]
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    L'arri

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    Re: Chris Froome
    « Reply #377 on: July 18, 2013, 08:50 »
    Here's today's L'Equipe article in rough English. Any mistakes are mine. Be sure to buy the newspaper. ;)

    "His performances make sense"

    FRED GRAPPE has analysed the physical potential of Chris Froome from the last two years and found no anomalies.

    FIRST CONCLUSION: HIS POWER FALLS AWAY NORMALLY

    The relationship between power and time is similar to what we know and observe among all the riders for whom we've established a Power Profile Record (PPR). It shows for example a significant and normal decrease in power from 60 watts (0.88w/kg) between efforts of 20 and 60 minutes. On average a rider loses 50W in this interval of time. Established over two years, Froome's PPR shows no anomalies in its fundamental structure. In other words, his power data for the last two years makes sense with the profile that he delivers. The performances that he achieved on Ax-3-Domaines and the Ventoux could be expected given what his PPR says. In two years, his profile hasn't changed. It appears that the potential that he shows today is similar to the one he had in 2011.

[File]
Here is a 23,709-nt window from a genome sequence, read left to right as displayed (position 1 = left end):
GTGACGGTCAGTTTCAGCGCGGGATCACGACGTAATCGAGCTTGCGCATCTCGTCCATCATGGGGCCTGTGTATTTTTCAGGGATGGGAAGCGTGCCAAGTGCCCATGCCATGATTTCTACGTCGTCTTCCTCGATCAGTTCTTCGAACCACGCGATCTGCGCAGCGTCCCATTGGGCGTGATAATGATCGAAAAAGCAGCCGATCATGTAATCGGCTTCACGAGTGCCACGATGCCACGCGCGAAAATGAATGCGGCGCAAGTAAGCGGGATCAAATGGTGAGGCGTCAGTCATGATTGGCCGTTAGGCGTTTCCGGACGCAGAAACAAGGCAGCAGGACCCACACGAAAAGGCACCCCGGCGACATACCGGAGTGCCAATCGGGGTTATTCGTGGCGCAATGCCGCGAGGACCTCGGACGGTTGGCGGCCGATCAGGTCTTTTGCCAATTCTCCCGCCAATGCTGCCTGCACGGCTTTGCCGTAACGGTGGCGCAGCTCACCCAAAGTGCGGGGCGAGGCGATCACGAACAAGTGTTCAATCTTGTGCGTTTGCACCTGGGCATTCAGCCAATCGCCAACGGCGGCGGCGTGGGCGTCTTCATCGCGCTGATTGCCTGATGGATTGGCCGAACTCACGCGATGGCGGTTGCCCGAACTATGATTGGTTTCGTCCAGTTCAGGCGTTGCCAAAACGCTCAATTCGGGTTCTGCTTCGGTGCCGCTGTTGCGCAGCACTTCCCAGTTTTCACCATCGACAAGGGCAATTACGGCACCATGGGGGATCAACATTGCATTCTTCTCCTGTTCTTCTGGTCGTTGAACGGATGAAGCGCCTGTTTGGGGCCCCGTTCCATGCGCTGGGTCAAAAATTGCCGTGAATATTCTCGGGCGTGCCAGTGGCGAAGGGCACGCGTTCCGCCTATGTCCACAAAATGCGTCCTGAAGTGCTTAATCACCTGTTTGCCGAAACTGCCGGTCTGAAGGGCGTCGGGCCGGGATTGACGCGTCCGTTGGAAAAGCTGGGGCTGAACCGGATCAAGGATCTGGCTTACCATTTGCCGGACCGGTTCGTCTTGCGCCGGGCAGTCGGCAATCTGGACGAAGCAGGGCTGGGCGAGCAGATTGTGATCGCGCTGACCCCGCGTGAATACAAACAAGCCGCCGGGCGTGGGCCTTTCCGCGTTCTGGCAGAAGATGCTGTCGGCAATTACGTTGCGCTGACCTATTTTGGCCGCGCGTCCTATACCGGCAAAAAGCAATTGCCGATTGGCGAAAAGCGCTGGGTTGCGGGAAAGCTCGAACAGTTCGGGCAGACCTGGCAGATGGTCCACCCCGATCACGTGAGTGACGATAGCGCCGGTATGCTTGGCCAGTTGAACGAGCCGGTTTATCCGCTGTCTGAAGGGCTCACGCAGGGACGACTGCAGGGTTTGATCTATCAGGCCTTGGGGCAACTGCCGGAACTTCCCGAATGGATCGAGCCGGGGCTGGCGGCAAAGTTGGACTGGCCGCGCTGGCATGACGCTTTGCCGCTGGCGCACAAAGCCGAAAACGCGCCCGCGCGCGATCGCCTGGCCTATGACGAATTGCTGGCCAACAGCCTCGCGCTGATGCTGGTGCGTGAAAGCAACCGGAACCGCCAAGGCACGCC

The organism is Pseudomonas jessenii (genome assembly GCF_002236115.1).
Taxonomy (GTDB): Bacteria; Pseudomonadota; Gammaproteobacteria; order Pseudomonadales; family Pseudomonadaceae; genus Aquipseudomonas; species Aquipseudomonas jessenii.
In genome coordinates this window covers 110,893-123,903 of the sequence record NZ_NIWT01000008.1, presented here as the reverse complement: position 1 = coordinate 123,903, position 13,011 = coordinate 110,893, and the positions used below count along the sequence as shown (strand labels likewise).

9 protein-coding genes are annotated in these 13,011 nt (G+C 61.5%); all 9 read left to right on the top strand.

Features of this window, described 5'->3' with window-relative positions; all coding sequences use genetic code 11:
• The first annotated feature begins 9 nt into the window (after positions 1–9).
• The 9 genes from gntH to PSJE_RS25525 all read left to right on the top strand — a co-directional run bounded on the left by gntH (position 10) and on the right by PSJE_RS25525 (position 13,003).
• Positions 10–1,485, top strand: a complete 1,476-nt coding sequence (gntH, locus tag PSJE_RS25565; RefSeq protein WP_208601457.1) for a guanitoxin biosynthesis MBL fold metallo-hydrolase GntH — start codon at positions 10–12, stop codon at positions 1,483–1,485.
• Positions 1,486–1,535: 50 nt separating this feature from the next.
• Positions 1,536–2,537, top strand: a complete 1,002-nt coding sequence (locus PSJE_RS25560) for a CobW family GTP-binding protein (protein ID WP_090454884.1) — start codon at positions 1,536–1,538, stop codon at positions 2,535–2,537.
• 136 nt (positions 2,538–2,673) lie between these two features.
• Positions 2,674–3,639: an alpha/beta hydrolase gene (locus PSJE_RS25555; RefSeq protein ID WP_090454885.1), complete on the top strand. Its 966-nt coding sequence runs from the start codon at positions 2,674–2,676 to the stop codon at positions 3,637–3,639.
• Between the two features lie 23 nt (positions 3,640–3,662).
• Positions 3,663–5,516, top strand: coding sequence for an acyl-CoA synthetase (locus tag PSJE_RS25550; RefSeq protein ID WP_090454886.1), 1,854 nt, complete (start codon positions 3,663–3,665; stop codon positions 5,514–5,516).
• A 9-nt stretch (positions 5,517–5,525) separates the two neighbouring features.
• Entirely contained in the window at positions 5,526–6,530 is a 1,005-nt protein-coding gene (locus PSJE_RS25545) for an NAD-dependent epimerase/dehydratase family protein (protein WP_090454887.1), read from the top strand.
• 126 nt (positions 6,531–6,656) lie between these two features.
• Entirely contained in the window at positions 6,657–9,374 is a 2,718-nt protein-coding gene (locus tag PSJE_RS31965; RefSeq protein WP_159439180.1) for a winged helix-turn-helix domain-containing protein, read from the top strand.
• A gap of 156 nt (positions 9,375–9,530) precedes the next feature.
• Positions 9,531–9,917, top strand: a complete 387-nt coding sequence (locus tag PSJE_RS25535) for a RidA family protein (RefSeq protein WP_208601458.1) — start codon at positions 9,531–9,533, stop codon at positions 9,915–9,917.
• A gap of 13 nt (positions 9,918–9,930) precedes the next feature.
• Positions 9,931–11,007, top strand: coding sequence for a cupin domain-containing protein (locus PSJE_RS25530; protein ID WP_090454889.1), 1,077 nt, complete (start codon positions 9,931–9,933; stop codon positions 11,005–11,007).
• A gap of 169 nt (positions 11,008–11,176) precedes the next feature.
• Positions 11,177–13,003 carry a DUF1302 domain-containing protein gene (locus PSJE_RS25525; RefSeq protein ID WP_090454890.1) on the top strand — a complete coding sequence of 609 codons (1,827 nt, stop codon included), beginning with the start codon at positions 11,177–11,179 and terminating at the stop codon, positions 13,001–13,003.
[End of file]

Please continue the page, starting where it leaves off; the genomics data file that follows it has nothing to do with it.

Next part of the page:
SECOND CONCLUSION: AN UNUSUALLY HIGH AEROBIC POTENTIAL

    The extremely high maximum aerobic power (for an effort of 5 minutes) confirms that he has a higher than usual aerobic potential, giving him a VO2Max (which to date has never been measured in a lab by his team) close to the known scientific physiological limits. The exceptional power that he can deliver in the course of a maximal effort of 5 minutes gives him a certain reserve in comparison with other riders. That explains the accelerations that he can do towards the top of the climbs. We can estimate that, in relation to his main rivals, he has a margin of 20W of additional power in his favour. This margin is what we see in examples like Ax-3-Domaines and the Ventoux.